The recent lightening defeats of the Islamic State, commonly known as ‘Daesh’ (also referred to as ISIS), in its strongholds in the Middle East has triggered a debate about the future of the militant group that dreaded the world over for its brutality and ferocity. In October, the U.S.-backed opposition forces declared they have routed the group from Raqqa, its Caliphate capital in Syria. The fall of Raqqa came a few months after its de facto capital, Mosul, in neighbouring Iraq.
Hot on the heels of these defeats in the volatile Middle East, the Philippines security forces announced that they had also driven the Daesh-linked militants from their southern bastion of Marawi after a tough battle lasting for four months. Though the group still holds some pockets in Iraq and Syria, with Baghdad preparing to recapture Rawa, the last Daesh-controlled town. However, the caliphate that Daesh’s leader Abu Bakr al Baghdadi established in parts of these countries three years ago has literally collapsed.
The quick reversals of these territorial gains made by Daesh in the Middle East and Southeast Asia were as stunning as its mysterious rise in 2014. However, it is premature to pronounce death of the fierce group. Given the diversity of its ideologically motivated fighters, the group has the potential to re-emerge as a formidable force within the Middle East or open more war fronts elsewhere in the world. The reconstruction of the newly liberated towns and cities in Iraq and Syria is a major challenge for the international community. They have to stop Daesh from staging a comeback in the Middle East, but the efforts to stop its battle-hardened militants to set up its bases elsewhere in the world is much more challenging.
Even before its defeats in the Middle East, Daesh had set up sleeper cells in the West and staged audacious attacks across Europe; which showed the group had spread its tentacles deep into these societies long before. There is a possibility that the group might activate its cells to launch big payback attacks in the West to avenge its humiliating reversals in the Middle East. It does not necessarily need to launch any contact campaign to recruit new fighters. Its propaganda campaign through social media has become such an effective tool that it could inspire and motivate young people to join its cause even without getting in touch with them. Sayfullo Saipov, the 29 year old suspect who carried out the truck bomb on a cycle path in Lower Manhattan, told interrogators that he planned the attack after getting inspired by IS propaganda videos. There is a strong possibility that Daesh fighters in the Middle East, following in the footsteps of al Qaeda in the wake of U.S invasion of Afghanistan in 2001, could fan out its fighters among other troubled spots across the world to avoid complete annihilation.
Since defeat of Daesh in Iraq and Syria, hundreds of its European fighters have returned to their native countries in recent years posing a serious security risk to these countries. However, many more war veterans are feared to be heading towards other volatile regions to continue their fight. Afghanistan offers one of the most attractive destinations for Daesh fighters returning from the Middle East to regroup and reorganize as they already hold large swathes of territory in the war-torn country. Afghan politicians – as well as U.S. experts – still consider Taliban as the biggest threat in the country but Daesh too is emerging as a serious security risk for the war-torn nation.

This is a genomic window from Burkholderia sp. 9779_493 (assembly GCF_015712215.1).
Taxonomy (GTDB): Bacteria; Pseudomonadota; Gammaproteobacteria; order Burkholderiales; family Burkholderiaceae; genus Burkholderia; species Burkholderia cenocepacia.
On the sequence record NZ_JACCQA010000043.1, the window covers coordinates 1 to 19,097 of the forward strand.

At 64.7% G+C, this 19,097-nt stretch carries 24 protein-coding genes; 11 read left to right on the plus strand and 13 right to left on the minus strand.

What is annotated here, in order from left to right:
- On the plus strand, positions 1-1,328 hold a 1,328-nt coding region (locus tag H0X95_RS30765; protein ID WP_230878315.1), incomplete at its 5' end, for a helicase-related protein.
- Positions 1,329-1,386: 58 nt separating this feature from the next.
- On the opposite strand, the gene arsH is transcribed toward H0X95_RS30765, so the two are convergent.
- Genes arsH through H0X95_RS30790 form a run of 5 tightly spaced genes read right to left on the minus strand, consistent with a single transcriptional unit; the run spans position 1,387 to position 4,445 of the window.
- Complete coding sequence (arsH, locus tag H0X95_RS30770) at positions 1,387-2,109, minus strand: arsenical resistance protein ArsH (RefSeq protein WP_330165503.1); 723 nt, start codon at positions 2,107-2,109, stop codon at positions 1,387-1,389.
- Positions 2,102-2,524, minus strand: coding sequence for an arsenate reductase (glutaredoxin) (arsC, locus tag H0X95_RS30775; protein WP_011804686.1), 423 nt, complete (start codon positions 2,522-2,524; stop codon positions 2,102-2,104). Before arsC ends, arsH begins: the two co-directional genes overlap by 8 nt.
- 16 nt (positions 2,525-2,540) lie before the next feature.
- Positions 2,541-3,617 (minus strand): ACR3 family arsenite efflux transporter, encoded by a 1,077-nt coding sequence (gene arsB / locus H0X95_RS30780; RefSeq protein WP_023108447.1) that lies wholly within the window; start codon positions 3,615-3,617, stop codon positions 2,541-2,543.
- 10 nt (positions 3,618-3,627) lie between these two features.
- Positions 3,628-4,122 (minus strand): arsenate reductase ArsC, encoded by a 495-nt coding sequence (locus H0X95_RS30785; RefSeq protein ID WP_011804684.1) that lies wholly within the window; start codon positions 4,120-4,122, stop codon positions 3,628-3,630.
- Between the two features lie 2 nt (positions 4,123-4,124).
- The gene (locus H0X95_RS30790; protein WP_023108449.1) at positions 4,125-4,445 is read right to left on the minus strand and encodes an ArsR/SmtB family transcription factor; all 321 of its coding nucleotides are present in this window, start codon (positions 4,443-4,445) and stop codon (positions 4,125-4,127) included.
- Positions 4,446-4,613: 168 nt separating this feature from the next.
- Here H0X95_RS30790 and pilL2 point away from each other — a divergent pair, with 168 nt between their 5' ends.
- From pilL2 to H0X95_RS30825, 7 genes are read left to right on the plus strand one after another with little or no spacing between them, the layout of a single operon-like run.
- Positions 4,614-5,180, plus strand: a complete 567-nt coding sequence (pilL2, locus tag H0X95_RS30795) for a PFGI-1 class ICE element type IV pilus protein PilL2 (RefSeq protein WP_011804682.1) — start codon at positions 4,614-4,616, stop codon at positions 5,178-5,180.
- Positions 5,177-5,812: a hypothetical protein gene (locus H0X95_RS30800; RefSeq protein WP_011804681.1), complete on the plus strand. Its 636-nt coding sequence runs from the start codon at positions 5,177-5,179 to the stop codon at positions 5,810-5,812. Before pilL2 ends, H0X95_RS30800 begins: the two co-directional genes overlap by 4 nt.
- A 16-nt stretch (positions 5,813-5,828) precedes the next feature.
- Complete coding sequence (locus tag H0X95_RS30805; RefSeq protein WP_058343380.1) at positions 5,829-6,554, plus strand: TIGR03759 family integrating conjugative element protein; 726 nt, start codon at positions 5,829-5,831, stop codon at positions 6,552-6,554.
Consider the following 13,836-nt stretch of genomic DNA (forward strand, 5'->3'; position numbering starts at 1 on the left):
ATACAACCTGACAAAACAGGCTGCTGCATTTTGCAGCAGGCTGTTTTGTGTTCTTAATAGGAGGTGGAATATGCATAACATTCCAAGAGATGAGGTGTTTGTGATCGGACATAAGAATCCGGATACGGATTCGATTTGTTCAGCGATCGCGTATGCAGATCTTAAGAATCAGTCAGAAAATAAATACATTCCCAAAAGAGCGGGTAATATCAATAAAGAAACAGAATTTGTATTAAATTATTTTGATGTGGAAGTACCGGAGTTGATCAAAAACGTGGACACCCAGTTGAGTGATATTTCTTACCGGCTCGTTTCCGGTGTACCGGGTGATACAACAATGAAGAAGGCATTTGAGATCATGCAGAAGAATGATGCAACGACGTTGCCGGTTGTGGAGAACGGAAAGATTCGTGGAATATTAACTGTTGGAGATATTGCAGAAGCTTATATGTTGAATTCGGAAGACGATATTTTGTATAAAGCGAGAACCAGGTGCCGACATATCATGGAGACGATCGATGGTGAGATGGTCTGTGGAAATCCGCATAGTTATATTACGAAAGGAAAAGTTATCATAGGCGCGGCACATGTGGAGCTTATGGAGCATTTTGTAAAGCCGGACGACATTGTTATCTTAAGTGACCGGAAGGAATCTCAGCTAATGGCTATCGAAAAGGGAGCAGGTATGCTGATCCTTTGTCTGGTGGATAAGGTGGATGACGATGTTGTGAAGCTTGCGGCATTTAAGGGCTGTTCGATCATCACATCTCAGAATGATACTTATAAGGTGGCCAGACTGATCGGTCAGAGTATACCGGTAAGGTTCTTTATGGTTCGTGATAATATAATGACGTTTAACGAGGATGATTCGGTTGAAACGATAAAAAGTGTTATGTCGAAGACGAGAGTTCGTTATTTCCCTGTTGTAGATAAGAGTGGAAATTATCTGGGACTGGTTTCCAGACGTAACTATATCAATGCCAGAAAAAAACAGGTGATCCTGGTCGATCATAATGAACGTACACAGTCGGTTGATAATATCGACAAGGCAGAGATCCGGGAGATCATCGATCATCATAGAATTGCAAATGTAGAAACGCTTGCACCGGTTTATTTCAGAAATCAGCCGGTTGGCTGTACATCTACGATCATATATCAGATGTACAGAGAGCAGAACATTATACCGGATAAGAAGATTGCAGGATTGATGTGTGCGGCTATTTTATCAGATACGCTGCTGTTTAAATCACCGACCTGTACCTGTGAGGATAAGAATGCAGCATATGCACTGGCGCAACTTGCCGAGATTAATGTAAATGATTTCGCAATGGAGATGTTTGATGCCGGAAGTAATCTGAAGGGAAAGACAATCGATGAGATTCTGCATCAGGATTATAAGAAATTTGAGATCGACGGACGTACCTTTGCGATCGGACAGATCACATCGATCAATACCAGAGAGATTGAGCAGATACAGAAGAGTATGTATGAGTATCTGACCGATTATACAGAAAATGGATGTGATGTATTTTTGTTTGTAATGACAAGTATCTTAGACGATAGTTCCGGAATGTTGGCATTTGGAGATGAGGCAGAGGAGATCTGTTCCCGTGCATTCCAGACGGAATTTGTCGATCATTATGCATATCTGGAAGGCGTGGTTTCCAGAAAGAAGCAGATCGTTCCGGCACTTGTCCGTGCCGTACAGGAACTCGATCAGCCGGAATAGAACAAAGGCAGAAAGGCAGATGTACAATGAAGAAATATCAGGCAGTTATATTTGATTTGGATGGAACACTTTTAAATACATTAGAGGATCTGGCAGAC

Just months after Donald Trump was sworn in as the U.S. president, U.S. military dropped “mother of all bombs” on IS bases in eastern Afghanistan, killing scores of its fighters. Followed by this, in June the U.S. forces killed Daesh Afghanistan head Abu Sayed in a strike. However, these setbacks did not dampen the morale of the militant group. The recent spate of big attacks claimed by the IS in Afghanistan show that the militant group is a force to be reckoned with. With political reconciliation in Afghanistan still a far cry, the emergence of Daesh phenomenon could complicate the war on terror for the U.S.-led forces battling a stubborn insurgency by the Taliban, who hold around 40 percent of the country’s territory.
A large number of Taliban fighters went to Syria and many may have joined the Daesh ranks, with their return to Afghanistan further aggravating security situation in Afghanistan. There is also the possibility of Afghanistan plunging into a sectarian war as a large number of ethnic Shi’ite Hazaras from Afghanistan have gone to Syria to fight Daesh. Though Daesh could not find foothold in Pakistan, there could still be many sympathisers for the terror group in the country. Moreover, there is a high risk of educated youth being motivated by the terror group through their sophisticated propaganda machine as happened in case of medical student Noreen Leghari.
In view of these developments, it is important for Afghanistan and Pakistan to forge bilateral cooperation to confront the emerging Daesh threat in the region. During his first visit to Kabul as Army Chief in June, General Qamar Bajwa very rightly offered “security cooperation” to the Afghan government to contain the brewing Daesh threat in the country. If both the countries fail to nip the Daesh evil in the bud, the terror-hit countries run the risk of facing another bout of instability and a more complicated conflict in the region.
The author Zeeshan Haider is a senior journalist based in Islamabad. He tweets at @HaiderZeeshan14 and can be reached at email@example.com.
Disclaimer: Views expressed on this blog are not necessarily endorsed or supported by the Center for Research and Security Studies, Islamabad.